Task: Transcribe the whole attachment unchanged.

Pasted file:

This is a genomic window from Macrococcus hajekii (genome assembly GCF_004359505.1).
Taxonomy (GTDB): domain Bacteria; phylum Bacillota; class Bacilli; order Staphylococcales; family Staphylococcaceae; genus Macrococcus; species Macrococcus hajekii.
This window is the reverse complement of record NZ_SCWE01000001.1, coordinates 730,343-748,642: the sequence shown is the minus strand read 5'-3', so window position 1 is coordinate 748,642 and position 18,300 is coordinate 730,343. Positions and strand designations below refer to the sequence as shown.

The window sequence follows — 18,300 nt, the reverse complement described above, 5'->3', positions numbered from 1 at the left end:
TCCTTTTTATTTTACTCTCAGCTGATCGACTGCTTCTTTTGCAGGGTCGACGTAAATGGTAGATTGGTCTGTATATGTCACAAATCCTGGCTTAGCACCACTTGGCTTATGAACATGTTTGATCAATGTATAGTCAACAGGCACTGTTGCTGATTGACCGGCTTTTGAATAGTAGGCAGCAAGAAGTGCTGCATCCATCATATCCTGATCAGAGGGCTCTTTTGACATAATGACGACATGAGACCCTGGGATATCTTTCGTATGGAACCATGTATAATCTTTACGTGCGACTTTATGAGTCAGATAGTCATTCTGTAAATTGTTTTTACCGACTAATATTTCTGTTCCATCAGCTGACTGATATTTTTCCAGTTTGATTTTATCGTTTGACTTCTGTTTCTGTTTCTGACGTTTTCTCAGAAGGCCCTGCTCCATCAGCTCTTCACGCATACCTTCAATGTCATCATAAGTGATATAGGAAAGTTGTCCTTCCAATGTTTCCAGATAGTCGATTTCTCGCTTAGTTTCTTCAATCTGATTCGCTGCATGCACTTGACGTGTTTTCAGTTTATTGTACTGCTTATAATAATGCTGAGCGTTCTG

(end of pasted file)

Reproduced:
This is a genomic window from Macrococcus hajekii (genome assembly GCF_004359505.1).
Taxonomy (GTDB): domain Bacteria; phylum Bacillota; class Bacilli; order Staphylococcales; family Staphylococcaceae; genus Macrococcus; species Macrococcus hajekii.
This window is the reverse complement of record NZ_SCWE01000001.1, coordinates 730,343-748,642: the sequence shown is the minus strand read 5'-3', so window position 1 is coordinate 748,642 and position 18,300 is coordinate 730,343. Positions and strand designations below refer to the sequence as shown.

The window sequence follows — 18,300 nt, the reverse complement described above, 5'->3', positions numbered from 1 at the left end:
TCCTTTTTATTTTACTCTCAGCTGATCGACTGCTTCTTTTGCAGGGTCGACGTAAATGGTAGATTGGTCTGTATATGTCACAAATCCTGGCTTAGCACCACTTGGCTTATGAACATGTTTGATCAATGTATAGTCAACAGGCACTGTTGCTGATTGACCGGCTTTTGAATAGTAGGCAGCAAGAAGTGCTGCATCCATCATATCCTGATCAGAGGGCTCTTTTGACATAATGACGACATGAGACCCTGGGATATCTTTCGTATGGAACCATGTATAATCTTTACGTGCGACTTTATGAGTCAGATAGTCATTCTGTAAATTGTTTTTACCGACTAATATTTCTGTTCCATCAGCTGACTGATATTTTTCCAGTTTGATTTTATCGTTTGACTTCTGTTTCTGTTTCTGACGTTTTCTCAGAAGGCCCTGCTCCATCAGCTCTTCACGCATACCTTCAATGTCATCATAAGTGATATAGGAAAGTTGTCCTTCCAATGTTTCCAGATAGTCGATTTCTCGCTTAGTTTCTTCAATCTGATTCGCTGCATGCACTTGACGTGTTTTCAGTTTATTGTACTGCTTATAATAATGCTGAGCGTTCTG